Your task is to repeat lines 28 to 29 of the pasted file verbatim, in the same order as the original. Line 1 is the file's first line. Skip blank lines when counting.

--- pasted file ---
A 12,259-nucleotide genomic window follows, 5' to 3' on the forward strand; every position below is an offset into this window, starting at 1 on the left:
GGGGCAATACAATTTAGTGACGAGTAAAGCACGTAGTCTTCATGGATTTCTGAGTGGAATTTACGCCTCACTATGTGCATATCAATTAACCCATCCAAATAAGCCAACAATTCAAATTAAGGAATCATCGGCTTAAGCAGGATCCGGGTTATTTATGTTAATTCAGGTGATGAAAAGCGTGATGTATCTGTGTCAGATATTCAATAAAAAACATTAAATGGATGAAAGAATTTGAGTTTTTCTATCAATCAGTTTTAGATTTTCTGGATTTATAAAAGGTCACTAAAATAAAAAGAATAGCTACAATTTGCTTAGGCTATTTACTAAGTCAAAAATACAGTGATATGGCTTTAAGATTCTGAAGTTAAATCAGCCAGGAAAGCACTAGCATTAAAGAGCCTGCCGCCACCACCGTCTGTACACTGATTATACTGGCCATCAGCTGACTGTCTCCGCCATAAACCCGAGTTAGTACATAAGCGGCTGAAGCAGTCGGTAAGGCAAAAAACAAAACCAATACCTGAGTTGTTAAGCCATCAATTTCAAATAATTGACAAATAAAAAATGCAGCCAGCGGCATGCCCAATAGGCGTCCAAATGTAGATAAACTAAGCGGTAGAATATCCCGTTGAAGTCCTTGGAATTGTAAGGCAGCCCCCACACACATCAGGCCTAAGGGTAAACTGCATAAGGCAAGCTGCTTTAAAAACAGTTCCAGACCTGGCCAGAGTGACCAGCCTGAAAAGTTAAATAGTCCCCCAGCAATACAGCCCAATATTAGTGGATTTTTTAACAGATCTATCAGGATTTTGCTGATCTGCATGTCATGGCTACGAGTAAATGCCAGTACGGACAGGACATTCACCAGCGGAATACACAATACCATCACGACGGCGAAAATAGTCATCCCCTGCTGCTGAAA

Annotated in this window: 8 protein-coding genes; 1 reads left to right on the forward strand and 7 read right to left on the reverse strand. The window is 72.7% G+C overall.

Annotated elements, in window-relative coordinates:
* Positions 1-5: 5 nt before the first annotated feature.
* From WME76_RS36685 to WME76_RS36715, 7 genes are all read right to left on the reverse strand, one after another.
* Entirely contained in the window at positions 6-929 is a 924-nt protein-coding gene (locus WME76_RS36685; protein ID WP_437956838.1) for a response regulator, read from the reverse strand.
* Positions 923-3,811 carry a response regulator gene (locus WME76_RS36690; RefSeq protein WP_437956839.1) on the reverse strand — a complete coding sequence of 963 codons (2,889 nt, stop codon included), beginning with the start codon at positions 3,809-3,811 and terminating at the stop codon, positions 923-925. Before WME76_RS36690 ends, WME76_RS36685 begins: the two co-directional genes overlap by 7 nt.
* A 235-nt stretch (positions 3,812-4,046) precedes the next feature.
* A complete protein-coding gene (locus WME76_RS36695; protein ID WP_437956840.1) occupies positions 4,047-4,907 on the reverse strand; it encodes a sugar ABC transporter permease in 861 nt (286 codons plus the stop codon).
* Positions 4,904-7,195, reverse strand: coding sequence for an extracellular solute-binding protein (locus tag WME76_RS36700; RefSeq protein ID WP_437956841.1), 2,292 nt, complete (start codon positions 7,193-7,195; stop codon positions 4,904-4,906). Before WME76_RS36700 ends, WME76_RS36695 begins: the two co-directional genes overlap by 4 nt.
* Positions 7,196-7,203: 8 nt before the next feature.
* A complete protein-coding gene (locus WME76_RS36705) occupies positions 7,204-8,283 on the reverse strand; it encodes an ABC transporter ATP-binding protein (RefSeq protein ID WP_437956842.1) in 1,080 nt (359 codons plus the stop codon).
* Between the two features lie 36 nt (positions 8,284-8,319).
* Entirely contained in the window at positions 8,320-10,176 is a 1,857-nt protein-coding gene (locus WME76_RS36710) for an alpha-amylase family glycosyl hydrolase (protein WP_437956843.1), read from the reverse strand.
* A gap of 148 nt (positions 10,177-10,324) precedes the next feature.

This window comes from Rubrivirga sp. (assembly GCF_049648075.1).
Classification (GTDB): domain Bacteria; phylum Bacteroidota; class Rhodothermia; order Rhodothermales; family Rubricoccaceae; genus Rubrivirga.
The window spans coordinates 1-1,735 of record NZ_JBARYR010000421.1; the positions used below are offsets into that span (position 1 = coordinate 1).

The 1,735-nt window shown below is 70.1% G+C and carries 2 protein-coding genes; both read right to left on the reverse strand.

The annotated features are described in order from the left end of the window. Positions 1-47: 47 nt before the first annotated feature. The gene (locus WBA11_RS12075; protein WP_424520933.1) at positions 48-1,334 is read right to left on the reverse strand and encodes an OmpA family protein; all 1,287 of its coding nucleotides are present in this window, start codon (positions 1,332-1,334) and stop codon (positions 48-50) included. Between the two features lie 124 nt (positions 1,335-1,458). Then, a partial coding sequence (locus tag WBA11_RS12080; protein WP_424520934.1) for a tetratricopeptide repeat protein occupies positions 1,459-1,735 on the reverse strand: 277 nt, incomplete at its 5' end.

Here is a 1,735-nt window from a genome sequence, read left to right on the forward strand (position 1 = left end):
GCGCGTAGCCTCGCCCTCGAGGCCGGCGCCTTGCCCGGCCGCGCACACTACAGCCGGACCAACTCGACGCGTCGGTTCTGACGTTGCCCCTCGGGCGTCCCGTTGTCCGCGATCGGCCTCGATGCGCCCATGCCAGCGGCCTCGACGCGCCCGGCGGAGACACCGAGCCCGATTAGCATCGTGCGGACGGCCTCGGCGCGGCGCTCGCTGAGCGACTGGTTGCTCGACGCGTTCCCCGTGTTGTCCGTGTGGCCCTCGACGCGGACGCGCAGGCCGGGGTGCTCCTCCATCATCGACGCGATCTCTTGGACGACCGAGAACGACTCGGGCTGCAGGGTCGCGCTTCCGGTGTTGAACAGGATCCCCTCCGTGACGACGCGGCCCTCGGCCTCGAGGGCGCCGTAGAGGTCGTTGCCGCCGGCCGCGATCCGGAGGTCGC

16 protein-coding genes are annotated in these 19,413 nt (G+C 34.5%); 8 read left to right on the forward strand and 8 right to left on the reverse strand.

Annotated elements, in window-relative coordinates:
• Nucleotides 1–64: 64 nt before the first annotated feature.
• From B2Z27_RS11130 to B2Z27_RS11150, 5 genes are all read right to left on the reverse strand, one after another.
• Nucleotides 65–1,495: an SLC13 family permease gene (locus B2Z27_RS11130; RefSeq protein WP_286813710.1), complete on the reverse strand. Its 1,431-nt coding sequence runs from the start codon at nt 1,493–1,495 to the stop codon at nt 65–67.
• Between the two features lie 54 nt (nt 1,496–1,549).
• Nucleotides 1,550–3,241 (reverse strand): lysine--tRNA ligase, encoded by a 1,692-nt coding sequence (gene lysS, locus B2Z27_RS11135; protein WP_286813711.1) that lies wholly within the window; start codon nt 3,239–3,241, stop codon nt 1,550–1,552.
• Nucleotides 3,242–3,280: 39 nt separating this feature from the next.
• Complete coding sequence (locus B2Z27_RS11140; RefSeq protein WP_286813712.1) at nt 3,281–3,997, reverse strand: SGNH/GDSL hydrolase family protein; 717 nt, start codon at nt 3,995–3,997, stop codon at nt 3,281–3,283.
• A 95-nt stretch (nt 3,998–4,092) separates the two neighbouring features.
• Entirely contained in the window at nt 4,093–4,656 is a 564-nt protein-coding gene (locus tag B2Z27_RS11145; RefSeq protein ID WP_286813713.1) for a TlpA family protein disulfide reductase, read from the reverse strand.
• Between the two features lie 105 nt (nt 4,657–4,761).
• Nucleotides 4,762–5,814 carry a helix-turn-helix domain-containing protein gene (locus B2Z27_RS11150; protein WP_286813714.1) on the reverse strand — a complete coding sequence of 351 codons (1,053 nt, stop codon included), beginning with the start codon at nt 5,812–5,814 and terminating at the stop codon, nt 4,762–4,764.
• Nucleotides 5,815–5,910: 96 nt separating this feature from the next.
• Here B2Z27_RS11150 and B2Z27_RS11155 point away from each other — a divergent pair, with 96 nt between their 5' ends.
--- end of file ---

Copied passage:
• Nucleotides 65–1,495: an SLC13 family permease gene (locus B2Z27_RS11130; RefSeq protein WP_286813710.1), complete on the reverse strand. Its 1,431-nt coding sequence runs from the start codon at nt 1,493–1,495 to the stop codon at nt 65–67.
• Between the two features lie 54 nt (nt 1,496–1,549).